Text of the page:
Determine Value in Today's Hot Land Market
Location Isn't Everything
Hard data is the solid foundation that continues to hold up today's strong agricultural land values. Production potential, commodity markets and sales opportunities are built into per-acre prices more now than at any time in history. It's a trend that's only expected to grow as technology and crop genetics advance, and more precision data becomes available.
Randy Hertz, chief executive officer at Hertz Farm Management, Nevada, Iowa, says all of that data has value, because today's land buyer will pay for quality ground. And, while there are multiple factors that go into defining "quality," two especially hold sway in the market: yields and commodity prices.
"Location can still play a big role in price," says Hertz, explaining that considering the basis price on grains, for example, there can be significant differences in farmland values based on whether production acres are located near processing plants.
"There is often a huge fluctuation in what these plants may pay for grains at any given time, depending on whether they are short of supply. We see similar price influences from ethanol plants and large livestock operations. A lot of land value comes down to logistics, transportation, market price and yield," he explains.
THE YIELD YARDSTICK
Yield mapping and the ability to share collected data take top spots when it comes to catching a potential buyer's attention. Sellers who provide precision yield characteristics of a field by zone give interested buyers a tool that helps them define what, if any, additional investments might be necessary to improve harvest numbers in lower-yielding areas of a field.
Those same quality questions come up a lot today outside of the traditional Midwest crop states, says Jack Davis, Extension crops business management field specialist at South Dakota State University. He adds this is particularly true where larger operations are looking to expand their land base, and they want to add quality, not just acres.
"They will research soils and yield data, and they will recognize that if the potential isn't there, they will have to try to adjust it," he explains. "Buyers are looking for ground that produces year in and year out, whether it's wet, dry or in-between. They want that production potential."
Yield can also be about production practices in a given region. Hertz notes that in some areas, double-cropping goes a long way toward boosting production potential for an acre of ground.
"We are really in a dynamic marketplace today, and it's all about productivity," he says. "In the South, we see double-cropping. In Texas, we see livestock enterprises with the ability to grow a variety of crops for feedlots in the Panhandle, from grains to silage to wheatlage.
"And, in the 'I' states of the Midwest, we see bigger differences in land value between operations getting good yields and those getting spectacular yields," Hertz continues. "There's just something to be said for being a top producer. When you're disappointed with 70-bushel beans or 230-bushel corn, that tells me you have phenomenal yield potential. It's a definite driver of prices."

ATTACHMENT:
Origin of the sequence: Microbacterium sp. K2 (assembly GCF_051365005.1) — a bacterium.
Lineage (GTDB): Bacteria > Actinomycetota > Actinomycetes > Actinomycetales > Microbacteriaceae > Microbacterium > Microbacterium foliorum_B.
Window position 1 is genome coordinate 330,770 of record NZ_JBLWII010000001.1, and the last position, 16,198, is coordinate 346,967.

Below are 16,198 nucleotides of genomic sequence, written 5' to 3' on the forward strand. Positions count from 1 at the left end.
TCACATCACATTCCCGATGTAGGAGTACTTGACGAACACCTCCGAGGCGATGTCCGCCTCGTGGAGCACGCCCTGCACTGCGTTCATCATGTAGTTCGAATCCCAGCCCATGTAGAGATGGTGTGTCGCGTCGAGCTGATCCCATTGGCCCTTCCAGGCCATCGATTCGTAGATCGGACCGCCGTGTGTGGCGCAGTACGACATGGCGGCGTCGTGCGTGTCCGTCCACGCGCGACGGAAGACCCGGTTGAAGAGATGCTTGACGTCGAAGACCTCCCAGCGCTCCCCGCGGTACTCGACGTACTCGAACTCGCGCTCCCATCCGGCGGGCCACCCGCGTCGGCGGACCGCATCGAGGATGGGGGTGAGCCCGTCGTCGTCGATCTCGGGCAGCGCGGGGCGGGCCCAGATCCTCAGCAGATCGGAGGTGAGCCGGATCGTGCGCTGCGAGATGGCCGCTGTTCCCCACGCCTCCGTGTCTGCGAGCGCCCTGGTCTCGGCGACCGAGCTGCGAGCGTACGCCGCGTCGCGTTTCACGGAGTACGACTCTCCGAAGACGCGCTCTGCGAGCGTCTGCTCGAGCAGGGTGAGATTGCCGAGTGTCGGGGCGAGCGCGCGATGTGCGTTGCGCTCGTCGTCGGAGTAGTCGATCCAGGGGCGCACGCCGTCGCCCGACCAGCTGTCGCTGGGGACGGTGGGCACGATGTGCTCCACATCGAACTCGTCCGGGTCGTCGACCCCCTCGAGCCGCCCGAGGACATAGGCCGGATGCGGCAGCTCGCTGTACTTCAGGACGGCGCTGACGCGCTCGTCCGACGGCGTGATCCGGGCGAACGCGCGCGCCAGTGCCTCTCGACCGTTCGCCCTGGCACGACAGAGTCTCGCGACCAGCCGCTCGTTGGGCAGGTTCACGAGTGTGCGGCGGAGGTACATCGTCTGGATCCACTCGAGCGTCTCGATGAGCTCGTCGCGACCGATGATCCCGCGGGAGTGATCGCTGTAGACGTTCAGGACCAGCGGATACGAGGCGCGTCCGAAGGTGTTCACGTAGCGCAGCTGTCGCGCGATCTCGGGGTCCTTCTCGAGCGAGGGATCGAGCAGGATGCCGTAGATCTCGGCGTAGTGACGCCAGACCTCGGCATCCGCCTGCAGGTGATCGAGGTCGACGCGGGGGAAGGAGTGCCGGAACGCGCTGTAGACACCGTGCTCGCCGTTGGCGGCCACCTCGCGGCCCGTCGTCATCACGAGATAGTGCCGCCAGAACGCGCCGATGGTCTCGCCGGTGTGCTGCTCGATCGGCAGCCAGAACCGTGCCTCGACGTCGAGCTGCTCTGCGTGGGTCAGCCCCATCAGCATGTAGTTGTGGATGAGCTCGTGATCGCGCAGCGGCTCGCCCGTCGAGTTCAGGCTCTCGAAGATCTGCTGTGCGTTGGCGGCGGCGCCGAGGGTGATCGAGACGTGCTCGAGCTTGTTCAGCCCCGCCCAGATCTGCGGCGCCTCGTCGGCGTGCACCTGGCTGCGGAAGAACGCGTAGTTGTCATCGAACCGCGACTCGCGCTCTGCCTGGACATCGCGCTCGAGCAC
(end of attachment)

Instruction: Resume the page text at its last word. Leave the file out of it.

VALUING SOIL TYPES
Soil-productivity measurements are one of the first things buyers consider when evaluating land. A commonly used measurement in Indiana, Weighted Average Productivity Index (WAPI) has clearly pointed to the ever-growing importance of soil productivity in ag land pricing for nearly a decade.
Pat Karst, vice president of Halderman Real Estate and Farm Management, reported in late 2022 that sales data showed a significant increase in dollars per WAPI point. (See "Understanding Soil Ratings," below.) Karst says his group has been tracking this data for some time and points to the 2013 price per WAPI point of $62.08 in comparison to the 2022 price of $85.64.
The most recent Purdue Farmland Values and Cash Rents Survey shows Indiana farmland prices grew at a record pace in 2022, with increases ranging from 30.1 to 34%. Average per-acre values showed prices of $12,808 for top-quality land; $10,589 for average-quality land; and $8,631 for poor-quality land.
This report traditionally tracks closely with Iowa State University's annual Farmland Value Survey, which had not been released at press time. In December 2021, that survey, which tracks land quality based on a Corn Suitability Rating system (CSR2), showed the higher the quality, the better the value of land on average. For the state as a whole, average per-acre price for high-quality farmland was $11,834; for average land, $9,751; for low-quality land, $6.397.
CLIMATE CHANGE SHIFTS
As corn and soybean cropping areas have shifted north, the value of land has positively reflected the change. The same trend has been seen in other parts of the country, where producers willing to shift crops or explore alternative cropping strategies are boosting revenue potential of land and, thus, its value.